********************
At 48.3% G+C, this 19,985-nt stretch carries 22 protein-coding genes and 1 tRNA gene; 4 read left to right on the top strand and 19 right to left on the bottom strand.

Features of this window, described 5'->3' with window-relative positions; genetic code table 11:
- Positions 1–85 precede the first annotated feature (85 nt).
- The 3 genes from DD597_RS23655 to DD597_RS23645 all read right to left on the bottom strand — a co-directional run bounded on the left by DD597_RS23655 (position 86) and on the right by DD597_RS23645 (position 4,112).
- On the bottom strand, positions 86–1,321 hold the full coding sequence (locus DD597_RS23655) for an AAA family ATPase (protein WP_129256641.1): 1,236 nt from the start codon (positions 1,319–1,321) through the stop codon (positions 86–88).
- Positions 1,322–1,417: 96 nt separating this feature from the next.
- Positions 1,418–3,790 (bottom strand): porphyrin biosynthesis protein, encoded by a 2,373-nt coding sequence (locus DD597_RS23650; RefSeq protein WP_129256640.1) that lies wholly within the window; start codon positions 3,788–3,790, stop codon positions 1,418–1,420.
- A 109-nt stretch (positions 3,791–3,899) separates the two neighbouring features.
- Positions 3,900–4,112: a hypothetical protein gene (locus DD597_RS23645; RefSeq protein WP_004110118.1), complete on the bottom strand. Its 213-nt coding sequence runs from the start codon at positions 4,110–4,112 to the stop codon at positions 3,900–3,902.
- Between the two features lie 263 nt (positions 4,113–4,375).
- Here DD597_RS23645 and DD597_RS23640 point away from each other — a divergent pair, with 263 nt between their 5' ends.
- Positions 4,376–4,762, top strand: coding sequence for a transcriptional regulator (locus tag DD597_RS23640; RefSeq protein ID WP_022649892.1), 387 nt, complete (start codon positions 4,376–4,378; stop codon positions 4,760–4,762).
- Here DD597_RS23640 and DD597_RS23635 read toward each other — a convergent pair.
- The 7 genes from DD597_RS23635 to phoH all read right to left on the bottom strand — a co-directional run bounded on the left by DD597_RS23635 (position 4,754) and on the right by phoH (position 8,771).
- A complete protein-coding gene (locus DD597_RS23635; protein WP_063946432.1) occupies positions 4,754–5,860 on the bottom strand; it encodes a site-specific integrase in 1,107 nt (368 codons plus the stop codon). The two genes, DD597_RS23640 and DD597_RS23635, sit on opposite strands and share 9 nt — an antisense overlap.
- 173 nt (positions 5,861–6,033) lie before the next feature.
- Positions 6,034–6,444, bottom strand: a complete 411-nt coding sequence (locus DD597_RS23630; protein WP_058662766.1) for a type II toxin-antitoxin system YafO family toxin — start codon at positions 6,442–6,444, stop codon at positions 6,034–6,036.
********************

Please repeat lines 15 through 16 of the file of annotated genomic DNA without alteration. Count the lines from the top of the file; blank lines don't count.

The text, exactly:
- A complete protein-coding gene (locus DD597_RS23635; protein WP_063946432.1) occupies positions 4,754–5,860 on the bottom strand; it encodes a site-specific integrase in 1,107 nt (368 codons plus the stop codon). The two genes, DD597_RS23640 and DD597_RS23635, sit on opposite strands and share 9 nt — an antisense overlap.
- 173 nt (positions 5,861–6,033) lie before the next feature.